Architects, Engineers & General Contractors-Labor Force Indicator

The Hanover Insurance provided this unique Risk Management Tool: The Labor Force Indicator that can help you better understand whether there is enough labor to complete the job on time, and avoid construction delays that could lead to liability.  A description of the line items and how each entry applies to your final determination is at the bottom of this blog.
Most, if not all, construction projects have time sensitive completion dates. Project owners rarely,  if ever, tolerate projects that are not completed on time. With so much riding on project completion, project owners are always focused on construction schedules and manpower levels. As the calendar inches closer and closer to the contract completion date, they become more and more concerned.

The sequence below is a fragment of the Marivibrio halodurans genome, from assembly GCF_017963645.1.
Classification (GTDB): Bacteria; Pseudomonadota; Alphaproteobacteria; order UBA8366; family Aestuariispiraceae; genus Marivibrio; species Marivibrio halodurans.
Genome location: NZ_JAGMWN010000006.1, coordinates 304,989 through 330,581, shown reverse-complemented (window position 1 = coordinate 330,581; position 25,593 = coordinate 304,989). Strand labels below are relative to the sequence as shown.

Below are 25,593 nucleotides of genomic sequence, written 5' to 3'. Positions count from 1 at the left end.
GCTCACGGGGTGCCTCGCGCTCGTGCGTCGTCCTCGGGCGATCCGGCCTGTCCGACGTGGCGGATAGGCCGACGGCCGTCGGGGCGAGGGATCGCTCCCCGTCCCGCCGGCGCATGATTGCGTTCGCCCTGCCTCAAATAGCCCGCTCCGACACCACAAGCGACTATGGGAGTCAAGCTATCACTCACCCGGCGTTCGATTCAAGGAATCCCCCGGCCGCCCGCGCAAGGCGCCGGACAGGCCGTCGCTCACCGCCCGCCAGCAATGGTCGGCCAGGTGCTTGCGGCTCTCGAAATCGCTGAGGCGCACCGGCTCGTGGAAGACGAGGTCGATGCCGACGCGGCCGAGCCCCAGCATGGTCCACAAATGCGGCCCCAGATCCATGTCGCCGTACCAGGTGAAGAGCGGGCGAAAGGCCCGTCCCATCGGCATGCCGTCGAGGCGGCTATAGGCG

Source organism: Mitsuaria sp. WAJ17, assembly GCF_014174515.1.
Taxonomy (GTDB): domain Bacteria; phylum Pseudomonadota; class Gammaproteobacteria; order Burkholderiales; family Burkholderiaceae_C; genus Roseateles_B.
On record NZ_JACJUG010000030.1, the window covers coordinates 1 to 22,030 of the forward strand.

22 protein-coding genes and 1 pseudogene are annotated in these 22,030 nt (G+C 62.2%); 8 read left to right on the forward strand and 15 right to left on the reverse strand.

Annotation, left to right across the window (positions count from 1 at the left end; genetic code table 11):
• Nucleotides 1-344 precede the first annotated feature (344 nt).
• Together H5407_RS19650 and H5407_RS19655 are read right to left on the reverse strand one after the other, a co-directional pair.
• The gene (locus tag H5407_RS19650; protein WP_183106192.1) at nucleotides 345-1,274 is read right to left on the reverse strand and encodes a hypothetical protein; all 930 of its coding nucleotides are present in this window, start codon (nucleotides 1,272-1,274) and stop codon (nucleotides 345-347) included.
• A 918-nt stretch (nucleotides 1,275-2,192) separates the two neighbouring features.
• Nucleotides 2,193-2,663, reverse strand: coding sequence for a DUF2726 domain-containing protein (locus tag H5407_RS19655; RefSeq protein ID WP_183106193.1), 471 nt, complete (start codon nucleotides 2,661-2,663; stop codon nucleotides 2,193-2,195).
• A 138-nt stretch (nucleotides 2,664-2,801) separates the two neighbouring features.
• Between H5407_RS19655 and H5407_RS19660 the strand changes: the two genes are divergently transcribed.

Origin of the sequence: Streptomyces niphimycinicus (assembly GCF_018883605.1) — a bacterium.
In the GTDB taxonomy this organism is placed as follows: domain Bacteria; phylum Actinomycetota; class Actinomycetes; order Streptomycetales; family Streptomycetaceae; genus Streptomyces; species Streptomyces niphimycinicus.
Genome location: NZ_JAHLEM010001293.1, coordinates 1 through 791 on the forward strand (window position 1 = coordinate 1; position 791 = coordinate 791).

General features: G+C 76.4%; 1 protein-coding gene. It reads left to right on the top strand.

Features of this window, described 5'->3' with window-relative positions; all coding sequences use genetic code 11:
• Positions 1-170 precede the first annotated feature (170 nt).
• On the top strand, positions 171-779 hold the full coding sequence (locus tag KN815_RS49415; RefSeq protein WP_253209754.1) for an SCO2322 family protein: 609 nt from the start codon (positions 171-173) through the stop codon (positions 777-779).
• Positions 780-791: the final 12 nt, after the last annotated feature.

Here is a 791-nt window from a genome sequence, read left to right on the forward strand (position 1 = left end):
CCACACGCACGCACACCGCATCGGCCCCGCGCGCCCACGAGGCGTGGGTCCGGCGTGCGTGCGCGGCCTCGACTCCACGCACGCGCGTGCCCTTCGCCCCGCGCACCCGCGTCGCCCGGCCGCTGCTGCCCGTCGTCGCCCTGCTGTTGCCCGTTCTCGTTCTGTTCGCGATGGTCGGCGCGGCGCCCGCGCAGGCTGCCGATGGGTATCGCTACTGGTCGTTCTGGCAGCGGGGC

The Labor Force Indicator is a simple, but effective, tool for evaluating whether the contractor has the onsite labor force needed to complete the project on time. The math behind the Labor Force Indicator is based on approximating two key labor cost parameters. First, is the labor cost associated with the remaining construction contract dollars? The second is a composite labor rate, which is representative of the construction trades that will be involved in completing the remaining construction. The other variables needed to use the Labor Force Indicator are derived directly from the remaining construction timeline.
Here is the description of each variable in the Labor Force Indicator:

ARemaining Construction Dollars (Obtained for the contractor’s pay application)
BLabor Percentage (Approximation. Most often ranges from 40% to 60%)
CLabor Dollars ( Percentage calculation)
DComposite Labor Rate/Hr (Varies by region and union participant.)
ERemaining Labor Hours (Labor Dollars divided by Composite Labor Rate/Hr)
FRemaining Work Days (Calculated using the remaining contract time)
GLabor Hours/Work Day (E divided by F)
HLabor Hours/Day/Craft ( Most often an 8 hour work day)
IApproximate Daily Labor Force (G divided by H)